Who is protecting the Mississippi River from invasive species?

Scientist Jim Lamer holds an invasive silver carp on the Illinois River.

Federal and state agencies spend millions of dollars every year to keep destructive invasive carp out of the Great Lakes. Meanwhile, at least 25 destructive species — like water fleas and bloody red shrimp — are inching closer to the Mississippi River Basin.

Invasive silver carp have invaded nearly every part of the Mississippi River already, devouring plankton and leaving native fish like walleye, perch and whitefish to go hungry.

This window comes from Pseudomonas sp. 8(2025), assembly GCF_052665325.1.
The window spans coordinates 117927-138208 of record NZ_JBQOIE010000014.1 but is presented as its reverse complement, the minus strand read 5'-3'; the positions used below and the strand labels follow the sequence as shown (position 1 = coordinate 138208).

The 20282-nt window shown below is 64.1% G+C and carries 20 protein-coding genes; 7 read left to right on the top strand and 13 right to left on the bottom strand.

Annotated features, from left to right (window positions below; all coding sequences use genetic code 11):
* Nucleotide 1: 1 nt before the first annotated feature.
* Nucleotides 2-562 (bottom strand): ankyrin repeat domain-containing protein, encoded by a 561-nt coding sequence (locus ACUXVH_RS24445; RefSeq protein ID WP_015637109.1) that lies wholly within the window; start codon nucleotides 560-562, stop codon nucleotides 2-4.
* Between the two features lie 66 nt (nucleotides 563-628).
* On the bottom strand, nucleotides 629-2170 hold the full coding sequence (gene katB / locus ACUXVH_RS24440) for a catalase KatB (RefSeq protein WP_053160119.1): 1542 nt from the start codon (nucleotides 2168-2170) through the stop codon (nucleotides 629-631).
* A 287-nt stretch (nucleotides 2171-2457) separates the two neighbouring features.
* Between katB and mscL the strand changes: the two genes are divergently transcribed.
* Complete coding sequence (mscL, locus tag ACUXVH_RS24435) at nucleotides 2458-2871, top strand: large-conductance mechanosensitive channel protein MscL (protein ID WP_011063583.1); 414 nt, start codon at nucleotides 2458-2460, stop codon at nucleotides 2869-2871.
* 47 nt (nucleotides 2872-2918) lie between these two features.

That’s what brings scientist Jim Lamer and his crew out on an electrofishing boat on the Illinois River on a warm summer day. There are more silver carp here than just about anywhere in the world. Lamer runs the Illinois River Biological Station in Havana, Ill., which is about 200 miles south of Chicago, just north of where the river meets the Mississippi near St. Louis.

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